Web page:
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OER and History - Shared screen with speaker view
John Dillon
18:10
Hello! I am John Dillon, in HHLPS dept at Los Angeles Valley College. I teach History of the Americas, California, US, and Western Civ.
Anu Mande
18:18
Hello Everyone
Harold Marcuse
18:19
Harold Marcuse at UC Santa Barbara, working on a chapter for an OER textbook
Jay Hester
18:20
Jay Hester, History @ Sierra College
Vanessa Crispin-Peralta
18:22
Hi Everyone! Vanessa Crispin-Peralta, Long Beach City College
Angela Feres
18:46
Angela Feres, Chair of History, Grossmont College in El Cajon, CA
Rowena Bermio
19:00
Rowena Bermio, History at West Hills College Lemoore, and CSUFresno
Rachel Arteaga
28:46
OERI list: https://asccc-oeri.org/open-educational-resources-and-history/
Jay Hester
35:29
What is the process of review for the OER materials? Published textbooks go through a lengthy review process.
Thomas Yanni
35:35
I use InQuizitive from Norton and my students really like it. is there anything like that in the OERI resources?
Thomas Yanni
36:34
I've also been using videos from the series Unfinished Nation for US History. Those are available through Intelecom, which the school subscribes to
Rowena Bermio
36:47
Are there any good sites for world history primary sources?
Jay Hester
37:11
Asking in general.
Vanessa Crispin-Peralta
37:14
We could definitely us an OER US Women’s History Textbook
Lillian Marrujo-Duck
37:31
I second the Women's History comment
Jennifer Altenhofel
37:35
I am very grateful for your work on world and western civ histories. I teach at a very small college and teach outside of my area of expertise. These resources are most helpful.
Hugo Hernandez
38:46
@ Rowena - Older texts that are out of copyright can be found on sacred-texts.com The focus is primarily religious/cultural texts.
Jay Hester
38:53
Thank you.
Claire Eberhardt
39:14
Rowena I used this site a lot https://sourcebooks.fordham.edu/
John Dillon
39:17
Hello Rowena. Here is a website with a lot of primary sources, sorted by region and time period (https://sourcebooks.fordham.edu/index.asp). Unfortunately, this website is somewhat old and many links are broken. But it is still a good place to start.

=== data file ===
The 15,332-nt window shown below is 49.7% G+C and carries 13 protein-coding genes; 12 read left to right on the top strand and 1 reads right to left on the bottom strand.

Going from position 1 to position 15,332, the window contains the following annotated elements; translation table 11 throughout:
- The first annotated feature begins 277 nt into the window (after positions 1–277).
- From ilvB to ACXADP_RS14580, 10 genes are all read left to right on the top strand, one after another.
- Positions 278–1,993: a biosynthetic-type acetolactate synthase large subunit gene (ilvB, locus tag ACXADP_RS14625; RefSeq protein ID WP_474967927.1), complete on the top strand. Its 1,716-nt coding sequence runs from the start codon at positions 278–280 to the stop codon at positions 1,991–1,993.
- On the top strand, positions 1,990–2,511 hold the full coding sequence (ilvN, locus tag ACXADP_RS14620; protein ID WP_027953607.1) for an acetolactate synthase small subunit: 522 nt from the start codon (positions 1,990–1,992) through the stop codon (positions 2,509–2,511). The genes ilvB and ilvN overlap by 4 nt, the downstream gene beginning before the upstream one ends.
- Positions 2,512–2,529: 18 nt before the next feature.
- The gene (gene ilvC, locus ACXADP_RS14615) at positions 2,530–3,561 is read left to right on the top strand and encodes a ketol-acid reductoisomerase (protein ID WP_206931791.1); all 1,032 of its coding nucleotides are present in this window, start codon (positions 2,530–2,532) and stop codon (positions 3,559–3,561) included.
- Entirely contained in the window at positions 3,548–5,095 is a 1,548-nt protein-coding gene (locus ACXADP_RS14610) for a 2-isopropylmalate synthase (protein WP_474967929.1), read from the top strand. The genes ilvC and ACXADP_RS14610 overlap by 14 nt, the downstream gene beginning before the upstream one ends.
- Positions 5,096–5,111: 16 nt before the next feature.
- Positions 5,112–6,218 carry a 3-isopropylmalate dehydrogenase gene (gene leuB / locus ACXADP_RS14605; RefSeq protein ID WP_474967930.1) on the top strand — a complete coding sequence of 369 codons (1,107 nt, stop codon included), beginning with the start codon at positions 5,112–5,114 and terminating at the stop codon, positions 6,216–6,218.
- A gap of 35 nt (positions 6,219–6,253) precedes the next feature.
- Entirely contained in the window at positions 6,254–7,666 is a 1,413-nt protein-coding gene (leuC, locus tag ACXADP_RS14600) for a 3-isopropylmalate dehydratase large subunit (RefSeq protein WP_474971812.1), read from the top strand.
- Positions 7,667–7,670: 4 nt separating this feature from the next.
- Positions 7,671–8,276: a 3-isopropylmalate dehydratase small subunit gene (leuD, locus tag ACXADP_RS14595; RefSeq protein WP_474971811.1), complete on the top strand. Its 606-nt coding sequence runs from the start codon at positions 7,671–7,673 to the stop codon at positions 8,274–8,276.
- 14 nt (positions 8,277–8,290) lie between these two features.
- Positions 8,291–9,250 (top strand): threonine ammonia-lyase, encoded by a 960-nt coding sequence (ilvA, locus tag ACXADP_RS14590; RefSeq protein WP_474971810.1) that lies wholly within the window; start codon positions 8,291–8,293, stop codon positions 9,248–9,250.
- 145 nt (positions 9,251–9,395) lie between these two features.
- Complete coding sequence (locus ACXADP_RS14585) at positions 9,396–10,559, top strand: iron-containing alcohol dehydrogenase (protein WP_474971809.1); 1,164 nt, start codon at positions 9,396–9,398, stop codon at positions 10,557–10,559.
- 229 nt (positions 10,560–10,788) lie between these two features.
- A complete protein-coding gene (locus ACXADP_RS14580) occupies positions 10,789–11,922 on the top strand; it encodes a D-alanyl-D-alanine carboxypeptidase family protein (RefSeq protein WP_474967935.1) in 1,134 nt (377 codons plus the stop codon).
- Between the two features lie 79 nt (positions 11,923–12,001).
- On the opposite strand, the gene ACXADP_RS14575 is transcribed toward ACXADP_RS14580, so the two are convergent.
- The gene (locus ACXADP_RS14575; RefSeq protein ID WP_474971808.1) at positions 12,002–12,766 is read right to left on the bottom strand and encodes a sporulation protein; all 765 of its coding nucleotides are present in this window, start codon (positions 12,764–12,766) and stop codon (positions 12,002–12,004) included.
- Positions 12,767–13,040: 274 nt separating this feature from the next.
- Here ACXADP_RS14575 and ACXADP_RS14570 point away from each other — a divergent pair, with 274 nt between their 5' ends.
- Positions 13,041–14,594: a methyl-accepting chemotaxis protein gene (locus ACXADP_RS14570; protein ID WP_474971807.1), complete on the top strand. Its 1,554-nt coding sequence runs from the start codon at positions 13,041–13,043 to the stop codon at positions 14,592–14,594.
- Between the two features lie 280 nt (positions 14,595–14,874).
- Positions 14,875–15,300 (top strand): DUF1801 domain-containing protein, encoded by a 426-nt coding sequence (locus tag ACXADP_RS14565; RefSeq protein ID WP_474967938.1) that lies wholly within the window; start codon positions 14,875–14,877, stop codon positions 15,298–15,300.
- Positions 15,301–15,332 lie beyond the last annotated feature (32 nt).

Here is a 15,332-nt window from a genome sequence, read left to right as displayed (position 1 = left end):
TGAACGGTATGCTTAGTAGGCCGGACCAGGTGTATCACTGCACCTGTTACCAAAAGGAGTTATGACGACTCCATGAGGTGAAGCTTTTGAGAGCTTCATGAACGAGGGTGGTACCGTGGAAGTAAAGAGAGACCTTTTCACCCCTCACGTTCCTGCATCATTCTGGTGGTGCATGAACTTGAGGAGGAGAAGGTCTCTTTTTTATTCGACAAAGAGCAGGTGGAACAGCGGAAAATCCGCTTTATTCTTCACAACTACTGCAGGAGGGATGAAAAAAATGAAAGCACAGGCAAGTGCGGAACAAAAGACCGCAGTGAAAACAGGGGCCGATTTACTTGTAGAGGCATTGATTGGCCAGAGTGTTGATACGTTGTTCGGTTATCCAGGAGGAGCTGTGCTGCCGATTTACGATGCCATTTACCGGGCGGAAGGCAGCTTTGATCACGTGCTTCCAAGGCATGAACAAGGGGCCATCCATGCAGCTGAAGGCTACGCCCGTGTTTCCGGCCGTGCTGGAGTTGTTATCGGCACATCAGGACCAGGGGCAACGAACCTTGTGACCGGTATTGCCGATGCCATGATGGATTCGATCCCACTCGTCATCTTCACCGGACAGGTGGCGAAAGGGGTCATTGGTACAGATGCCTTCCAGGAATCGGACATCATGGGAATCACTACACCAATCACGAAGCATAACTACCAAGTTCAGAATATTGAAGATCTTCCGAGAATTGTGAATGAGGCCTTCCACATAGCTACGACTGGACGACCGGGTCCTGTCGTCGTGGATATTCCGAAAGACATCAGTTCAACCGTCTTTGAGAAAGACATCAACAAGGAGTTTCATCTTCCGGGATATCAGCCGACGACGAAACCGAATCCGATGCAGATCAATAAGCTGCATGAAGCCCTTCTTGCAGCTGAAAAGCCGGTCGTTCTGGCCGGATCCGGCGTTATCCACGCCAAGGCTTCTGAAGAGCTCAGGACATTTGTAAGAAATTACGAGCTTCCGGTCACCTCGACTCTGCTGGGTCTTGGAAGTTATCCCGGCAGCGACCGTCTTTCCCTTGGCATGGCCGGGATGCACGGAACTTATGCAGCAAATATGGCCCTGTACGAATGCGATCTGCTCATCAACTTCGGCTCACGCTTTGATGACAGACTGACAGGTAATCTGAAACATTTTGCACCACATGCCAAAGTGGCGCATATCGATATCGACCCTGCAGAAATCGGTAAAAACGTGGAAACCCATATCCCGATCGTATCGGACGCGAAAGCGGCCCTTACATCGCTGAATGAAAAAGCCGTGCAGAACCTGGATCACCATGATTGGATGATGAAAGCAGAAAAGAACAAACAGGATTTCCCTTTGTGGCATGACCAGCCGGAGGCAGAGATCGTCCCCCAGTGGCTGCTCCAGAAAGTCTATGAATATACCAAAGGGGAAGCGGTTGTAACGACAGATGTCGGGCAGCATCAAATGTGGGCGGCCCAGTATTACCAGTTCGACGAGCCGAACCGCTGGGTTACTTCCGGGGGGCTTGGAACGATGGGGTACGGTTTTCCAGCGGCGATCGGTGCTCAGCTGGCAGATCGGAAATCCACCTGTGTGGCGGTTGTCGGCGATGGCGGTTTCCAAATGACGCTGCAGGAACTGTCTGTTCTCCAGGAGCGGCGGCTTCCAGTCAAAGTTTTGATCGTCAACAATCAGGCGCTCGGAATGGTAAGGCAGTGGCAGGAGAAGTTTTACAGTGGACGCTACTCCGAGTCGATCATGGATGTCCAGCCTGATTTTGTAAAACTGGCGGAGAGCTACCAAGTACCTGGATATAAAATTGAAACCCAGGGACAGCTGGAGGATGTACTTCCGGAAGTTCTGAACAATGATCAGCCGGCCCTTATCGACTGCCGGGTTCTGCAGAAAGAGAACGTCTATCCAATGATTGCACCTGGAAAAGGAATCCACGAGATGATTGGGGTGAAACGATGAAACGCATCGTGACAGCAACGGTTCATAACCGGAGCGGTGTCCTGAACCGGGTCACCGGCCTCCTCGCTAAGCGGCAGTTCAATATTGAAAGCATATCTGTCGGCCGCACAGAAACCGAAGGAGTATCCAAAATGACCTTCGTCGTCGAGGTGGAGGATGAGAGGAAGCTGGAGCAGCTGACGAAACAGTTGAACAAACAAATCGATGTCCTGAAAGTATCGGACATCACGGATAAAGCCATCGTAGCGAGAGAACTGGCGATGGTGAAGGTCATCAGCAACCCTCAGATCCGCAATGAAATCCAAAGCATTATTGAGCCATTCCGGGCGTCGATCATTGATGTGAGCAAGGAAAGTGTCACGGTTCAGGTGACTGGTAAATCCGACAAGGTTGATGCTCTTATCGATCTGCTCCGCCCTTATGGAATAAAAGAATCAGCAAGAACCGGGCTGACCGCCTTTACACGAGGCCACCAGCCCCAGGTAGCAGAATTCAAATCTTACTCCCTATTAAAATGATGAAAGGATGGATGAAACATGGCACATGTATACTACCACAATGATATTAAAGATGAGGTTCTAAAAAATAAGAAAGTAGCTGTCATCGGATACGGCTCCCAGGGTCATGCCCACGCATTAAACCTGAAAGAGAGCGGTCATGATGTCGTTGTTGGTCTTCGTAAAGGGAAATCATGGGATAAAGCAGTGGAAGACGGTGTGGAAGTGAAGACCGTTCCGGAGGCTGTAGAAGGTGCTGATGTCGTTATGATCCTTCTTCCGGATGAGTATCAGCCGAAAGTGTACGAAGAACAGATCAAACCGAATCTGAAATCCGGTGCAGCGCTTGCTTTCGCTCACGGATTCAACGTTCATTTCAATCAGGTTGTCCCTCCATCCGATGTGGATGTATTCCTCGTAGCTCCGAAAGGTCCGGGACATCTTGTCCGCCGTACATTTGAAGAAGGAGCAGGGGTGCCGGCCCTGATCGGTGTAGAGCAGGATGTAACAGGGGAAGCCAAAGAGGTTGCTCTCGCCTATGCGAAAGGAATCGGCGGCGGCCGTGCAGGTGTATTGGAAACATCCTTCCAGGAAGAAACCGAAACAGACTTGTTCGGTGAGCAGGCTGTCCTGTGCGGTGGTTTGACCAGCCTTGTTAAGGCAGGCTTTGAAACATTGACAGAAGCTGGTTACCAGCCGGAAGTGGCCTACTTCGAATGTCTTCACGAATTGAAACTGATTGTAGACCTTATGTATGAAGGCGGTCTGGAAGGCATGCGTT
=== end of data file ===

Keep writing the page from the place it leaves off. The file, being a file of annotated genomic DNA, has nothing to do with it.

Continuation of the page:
Rowena Bermio
40:01
Thank you John Dillon, this is the one I utilize, but so many links are broken
Joe Krulder
40:29
I have been working on a Woen's History course using OER but found it difficult. Primary materials on Women's History is so diverse and wide and still very Euro/USA centric. In short, on the internet, Women's History is scattered
Thomas Yanni
41:59
can these OER resources interface with programs like Perusall and Feedback Fruits?
Thomas Yanni
43:23
thx
Robert Bond
43:35
I use Perusall. All you need is for the content to be in pdf format.
Thomas Yanni
43:53
thx
Rowena Bermio
44:22
I’ve used American Yawp primary sources in Perusall and it works great. The students like it, and it’s particularly useful for primary sources.
Lillian Marrujo-Duck
44:25
A video database with fully correct closed captions would be great. Is someone already putting one together?
Thomas Yanni
44:27
Perusall also uses AI to grade the student contributions
Joe Krulder
44:49
Does Perusal ost$$$???
Robert Bond
45:02
Perusall is free!
Joshua Ashenmiller
45:14
What do y’all do when you want students to read, say, a primary source in class, and it’s an OER, but you don’t know if everyone has their own device, and you cannot be sure of your classroom’s WiFi, and now they have to be six feet apart, so they cannot share the same device?